“We’re calling your parents,” said the principal, Dr. Joan Burke, searing me with her death stare after Mrs. Machida told the story. I explained to them that my dad was at work and that my mom was deaf. Back then, my mom had no operator-assisted phone—that advance in technology was still years away. When she wanted to make a phone call, whether it was to order a pizza or talk to a friend for an hour, she needed me or one of my brothers to translate for her. “Look,” I said to Mrs. Machida and Dr. Burke. “You guys want to talk to my mom, you got to wait till I get home so I can tell her what you’re saying.”
Tell her what you’re saying. I thought about it the whole bus ride home, not sure what exactly I was about to do, but sure I was about to do it. The phone was ringing as I walked in the door.
“Davy? It’s Dr. Burke. Can you put your mother on, please?”
I tracked down my mom and told her the principal of my school was on the phone. “What does she want?” my mom asked me.
I shrugged and flashed a mystified look.
My mom picked up the receiver. “Hello, this is Barbara,” she said. She passed it back to me.
Dr. Burke said, “Okay, Davy, you need to tell your mom that there’s a serious situation based on your behavior in Mrs. Machida’s class today. Does she already know about what happened?”
“You need to tell her there’s a serious situation we need to discuss with her. Your situation. That language was used. Unacceptable language. And that if this kind of behavior occurs again, there will be serious consequences. Suspension or expulsion.”
“Okay,” I said. “Hold on. Let me tell her all that.”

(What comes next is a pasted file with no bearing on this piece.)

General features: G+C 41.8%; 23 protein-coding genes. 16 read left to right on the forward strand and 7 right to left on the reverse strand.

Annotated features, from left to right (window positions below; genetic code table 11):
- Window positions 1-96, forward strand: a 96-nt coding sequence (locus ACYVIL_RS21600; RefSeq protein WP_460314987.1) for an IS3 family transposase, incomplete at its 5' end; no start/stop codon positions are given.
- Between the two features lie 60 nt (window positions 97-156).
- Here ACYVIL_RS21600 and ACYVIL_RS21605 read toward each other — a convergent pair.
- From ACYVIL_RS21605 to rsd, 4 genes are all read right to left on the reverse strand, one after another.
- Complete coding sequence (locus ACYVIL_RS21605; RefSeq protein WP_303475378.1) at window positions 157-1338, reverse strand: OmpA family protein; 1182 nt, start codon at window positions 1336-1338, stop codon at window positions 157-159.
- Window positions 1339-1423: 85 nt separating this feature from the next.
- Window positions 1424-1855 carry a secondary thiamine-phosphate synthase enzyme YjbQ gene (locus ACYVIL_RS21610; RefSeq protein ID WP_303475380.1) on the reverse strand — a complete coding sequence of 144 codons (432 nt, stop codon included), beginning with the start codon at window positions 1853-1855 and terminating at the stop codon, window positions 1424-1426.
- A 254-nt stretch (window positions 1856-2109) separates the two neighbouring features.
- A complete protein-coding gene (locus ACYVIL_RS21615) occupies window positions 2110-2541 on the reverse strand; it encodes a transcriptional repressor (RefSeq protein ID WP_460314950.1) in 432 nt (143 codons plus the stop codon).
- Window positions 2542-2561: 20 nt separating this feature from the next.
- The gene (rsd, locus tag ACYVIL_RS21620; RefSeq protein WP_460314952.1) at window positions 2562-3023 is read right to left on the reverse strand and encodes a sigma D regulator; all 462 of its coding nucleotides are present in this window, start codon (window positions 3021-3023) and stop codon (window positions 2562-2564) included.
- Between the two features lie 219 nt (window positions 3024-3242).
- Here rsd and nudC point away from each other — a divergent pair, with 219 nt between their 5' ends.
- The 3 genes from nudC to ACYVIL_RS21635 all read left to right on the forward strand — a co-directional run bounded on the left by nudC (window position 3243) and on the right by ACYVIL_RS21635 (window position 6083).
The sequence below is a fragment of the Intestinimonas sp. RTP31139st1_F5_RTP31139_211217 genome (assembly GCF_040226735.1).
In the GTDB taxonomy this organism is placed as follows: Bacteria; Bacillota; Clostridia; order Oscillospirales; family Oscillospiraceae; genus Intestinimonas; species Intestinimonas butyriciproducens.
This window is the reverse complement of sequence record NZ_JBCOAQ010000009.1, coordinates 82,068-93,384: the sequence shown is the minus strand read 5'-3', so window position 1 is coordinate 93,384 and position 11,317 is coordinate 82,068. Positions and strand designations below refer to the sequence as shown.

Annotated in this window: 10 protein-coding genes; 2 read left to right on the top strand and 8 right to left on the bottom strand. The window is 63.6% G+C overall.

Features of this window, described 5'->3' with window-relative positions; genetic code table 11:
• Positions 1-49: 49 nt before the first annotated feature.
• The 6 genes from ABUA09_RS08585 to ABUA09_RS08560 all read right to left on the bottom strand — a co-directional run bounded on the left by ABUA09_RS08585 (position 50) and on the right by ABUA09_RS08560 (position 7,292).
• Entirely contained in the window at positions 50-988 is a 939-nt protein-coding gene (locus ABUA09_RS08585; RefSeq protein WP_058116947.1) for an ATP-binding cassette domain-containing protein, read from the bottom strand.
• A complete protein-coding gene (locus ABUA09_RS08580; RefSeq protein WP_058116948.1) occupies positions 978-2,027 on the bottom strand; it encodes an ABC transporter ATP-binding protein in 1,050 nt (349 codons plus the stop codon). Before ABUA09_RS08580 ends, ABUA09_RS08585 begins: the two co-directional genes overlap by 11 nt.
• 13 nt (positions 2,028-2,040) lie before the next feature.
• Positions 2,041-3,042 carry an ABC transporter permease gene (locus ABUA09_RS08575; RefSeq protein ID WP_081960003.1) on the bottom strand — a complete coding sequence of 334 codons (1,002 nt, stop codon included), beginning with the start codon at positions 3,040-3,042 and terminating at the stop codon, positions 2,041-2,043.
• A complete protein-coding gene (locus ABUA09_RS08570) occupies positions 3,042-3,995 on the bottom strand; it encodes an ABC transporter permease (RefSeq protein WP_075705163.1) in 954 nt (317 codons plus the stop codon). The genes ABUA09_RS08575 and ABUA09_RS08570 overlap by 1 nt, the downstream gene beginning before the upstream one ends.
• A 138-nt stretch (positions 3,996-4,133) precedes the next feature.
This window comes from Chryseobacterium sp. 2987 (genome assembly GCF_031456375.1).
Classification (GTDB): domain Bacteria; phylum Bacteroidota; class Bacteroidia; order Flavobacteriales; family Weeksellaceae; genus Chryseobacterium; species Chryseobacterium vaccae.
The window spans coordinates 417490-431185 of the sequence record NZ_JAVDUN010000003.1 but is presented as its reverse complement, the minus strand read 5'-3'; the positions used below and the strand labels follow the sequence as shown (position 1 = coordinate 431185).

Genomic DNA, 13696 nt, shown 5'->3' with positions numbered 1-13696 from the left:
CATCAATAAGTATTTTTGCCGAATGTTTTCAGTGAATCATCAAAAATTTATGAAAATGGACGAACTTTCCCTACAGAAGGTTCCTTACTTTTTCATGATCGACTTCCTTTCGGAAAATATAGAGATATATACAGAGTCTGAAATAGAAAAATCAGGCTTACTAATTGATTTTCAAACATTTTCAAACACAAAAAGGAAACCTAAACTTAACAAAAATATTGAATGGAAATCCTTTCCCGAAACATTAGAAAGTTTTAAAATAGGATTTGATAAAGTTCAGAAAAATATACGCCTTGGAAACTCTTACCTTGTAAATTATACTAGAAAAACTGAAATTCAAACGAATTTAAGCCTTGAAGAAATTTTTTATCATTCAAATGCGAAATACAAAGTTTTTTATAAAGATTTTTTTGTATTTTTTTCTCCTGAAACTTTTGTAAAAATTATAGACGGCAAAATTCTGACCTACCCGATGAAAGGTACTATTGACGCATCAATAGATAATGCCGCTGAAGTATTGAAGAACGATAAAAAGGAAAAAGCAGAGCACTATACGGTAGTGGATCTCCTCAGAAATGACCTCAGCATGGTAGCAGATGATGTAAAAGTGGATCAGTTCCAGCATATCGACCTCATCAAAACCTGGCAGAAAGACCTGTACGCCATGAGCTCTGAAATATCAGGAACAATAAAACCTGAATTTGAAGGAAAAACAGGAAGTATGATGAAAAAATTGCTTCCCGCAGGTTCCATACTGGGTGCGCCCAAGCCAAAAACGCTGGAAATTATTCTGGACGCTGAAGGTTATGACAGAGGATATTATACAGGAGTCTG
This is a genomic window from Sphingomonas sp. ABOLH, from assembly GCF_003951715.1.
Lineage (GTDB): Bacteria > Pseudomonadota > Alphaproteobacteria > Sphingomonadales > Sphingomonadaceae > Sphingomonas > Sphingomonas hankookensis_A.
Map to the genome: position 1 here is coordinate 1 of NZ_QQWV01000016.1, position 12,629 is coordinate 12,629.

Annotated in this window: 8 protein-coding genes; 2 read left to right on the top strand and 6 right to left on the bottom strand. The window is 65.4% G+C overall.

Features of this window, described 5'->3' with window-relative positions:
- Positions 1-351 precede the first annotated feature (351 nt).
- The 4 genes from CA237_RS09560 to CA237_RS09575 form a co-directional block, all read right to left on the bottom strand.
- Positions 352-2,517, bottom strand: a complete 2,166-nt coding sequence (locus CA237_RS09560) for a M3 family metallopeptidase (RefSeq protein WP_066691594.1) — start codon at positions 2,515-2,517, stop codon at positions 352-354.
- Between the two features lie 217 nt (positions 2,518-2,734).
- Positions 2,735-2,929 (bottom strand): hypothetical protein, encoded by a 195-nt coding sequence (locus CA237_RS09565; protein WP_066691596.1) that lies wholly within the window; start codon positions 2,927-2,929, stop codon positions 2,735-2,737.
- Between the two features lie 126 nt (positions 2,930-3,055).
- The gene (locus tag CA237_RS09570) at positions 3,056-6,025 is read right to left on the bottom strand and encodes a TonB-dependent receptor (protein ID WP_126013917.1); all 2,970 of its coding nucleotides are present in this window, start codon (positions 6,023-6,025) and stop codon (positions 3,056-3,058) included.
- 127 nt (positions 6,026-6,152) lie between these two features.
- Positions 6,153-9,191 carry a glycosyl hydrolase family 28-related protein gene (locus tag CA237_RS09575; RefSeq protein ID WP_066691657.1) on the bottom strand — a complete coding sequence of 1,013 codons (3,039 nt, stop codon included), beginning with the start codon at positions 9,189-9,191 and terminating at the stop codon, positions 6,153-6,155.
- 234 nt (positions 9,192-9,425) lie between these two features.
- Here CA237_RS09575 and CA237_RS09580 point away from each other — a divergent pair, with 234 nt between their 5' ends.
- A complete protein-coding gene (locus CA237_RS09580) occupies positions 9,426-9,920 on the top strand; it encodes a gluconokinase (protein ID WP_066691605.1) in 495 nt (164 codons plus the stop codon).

I held the phone low and started signing to my mom, keeping my voice at a whisper so she could still read my lips without Dr. Burke hearing me. “Dr. Burke wants you to know about something that happened today at school.” I paused. “It was . . . during recess. Some kids, they . . . they were torturing a butterfly. They were pulling its wings off. And I jumped in the middle of them and I saved the butterfly.” Who knows where this shit was coming from? A dream? A demented episode of 3-2-1-Contact? “The butterfly . . .” I went on, “. . . it was pink. It was from Madagascar. It was the music teacher’s pet, Mrs. Machida. She told Dr. Burke, and Dr. Burke thought you should know. But she has to go, she’s really late for her dentist’s appointment. It’s a super-important dentist’s appointment.” I said to Dr. Burke, “Okay, here’s my mom,” and passed the phone back to her, praying for the best. But after faithfully translating thousands of calls for her, how could she have guessed that the train had finally jumped the tracks?
“That’s a wonderful story,” my mom said. “Thank you very much for your call. And please thank the music teacher for passing word along. Take care now. Here’s Davy.” She handed the phone back to me.
“See you tomorrow, Dr. Burke,” I said quickly.
“Wait, what did your mom say about ‘wonderful’?”
“She was being sarcastic. I’m in for the whupping of my life.”
I hung up in a hurry, my heart booming. The narrow escape should’ve taught me a lesson. That should’ve been it—one and done—the kind of trick you retire immediately, and count your blessings for. But it wasn’t. It was more like winning big on your first visit to a casino. It was a gateway drug. It was a call to arms. It was an awakening.
I realized, in the days and weeks that followed, that helping my mom with phone calls, which had always been a burdensome chore, could be more like a Choose Your Own Adventure book. My mom’s friends—weirdly, perhaps, to her—began to make odd suggestions, like that she take my brothers and me to Cedar Point, the amusement park, or that she rent the Eddie Murphy movie Delirious. My dad, calling home before he left work, often requested that my mom pick up a bag of Soft Batch chocolate chip cookies from the store. Anytime an exchange grew dicey, I’d tell my mom that the person on the other end of the line suddenly had to go. “That’s so bizarre,” my mom said one night after a call had ended abruptly. “Who schedules a dentist appointment at eight p.m. on a Sunday?”